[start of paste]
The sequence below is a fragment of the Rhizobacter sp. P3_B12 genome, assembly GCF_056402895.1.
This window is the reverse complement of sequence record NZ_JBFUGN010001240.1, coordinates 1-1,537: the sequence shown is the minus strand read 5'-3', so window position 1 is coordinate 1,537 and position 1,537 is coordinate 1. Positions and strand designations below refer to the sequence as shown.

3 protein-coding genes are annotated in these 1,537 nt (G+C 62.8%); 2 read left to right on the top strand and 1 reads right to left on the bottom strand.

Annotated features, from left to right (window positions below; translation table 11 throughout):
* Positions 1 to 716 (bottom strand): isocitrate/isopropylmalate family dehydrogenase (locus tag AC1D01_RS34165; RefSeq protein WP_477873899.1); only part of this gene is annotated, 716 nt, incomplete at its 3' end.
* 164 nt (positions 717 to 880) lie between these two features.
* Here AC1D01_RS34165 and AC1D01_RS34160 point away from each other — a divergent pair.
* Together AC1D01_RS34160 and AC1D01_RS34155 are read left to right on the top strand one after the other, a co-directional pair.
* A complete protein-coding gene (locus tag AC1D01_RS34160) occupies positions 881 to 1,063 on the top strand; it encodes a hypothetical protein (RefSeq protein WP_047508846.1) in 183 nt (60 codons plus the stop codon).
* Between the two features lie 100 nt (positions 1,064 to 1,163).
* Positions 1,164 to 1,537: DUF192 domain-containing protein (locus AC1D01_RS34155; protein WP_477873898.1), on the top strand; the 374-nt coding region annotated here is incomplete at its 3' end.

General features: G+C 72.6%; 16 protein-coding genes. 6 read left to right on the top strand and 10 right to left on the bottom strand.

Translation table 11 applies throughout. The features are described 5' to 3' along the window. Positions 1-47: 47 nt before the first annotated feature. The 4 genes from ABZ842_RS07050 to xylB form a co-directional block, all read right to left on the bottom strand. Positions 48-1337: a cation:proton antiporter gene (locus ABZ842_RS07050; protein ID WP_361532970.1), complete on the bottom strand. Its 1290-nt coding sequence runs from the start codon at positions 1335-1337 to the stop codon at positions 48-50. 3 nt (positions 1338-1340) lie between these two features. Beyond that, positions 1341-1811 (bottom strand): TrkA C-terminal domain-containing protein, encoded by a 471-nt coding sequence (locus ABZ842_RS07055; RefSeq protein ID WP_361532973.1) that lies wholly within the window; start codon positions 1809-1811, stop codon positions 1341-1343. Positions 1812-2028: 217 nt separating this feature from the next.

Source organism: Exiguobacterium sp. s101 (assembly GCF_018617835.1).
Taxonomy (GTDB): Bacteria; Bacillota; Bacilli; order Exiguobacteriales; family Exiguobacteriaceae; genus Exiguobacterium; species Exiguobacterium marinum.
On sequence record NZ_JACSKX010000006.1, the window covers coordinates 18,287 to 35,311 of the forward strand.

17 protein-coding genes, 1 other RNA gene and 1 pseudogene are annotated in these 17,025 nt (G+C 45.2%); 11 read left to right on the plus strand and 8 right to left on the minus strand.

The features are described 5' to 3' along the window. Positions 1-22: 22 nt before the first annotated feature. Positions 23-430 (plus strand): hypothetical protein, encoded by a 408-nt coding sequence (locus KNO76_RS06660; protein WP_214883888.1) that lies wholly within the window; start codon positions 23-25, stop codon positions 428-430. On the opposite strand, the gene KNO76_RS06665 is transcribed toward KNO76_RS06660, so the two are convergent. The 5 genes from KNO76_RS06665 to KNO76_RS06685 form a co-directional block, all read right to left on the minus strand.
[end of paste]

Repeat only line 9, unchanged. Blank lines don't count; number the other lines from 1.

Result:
* A complete protein-coding gene (locus tag AC1D01_RS34160) occupies positions 881 to 1,063 on the top strand; it encodes a hypothetical protein (RefSeq protein WP_047508846.1) in 183 nt (60 codons plus the stop codon).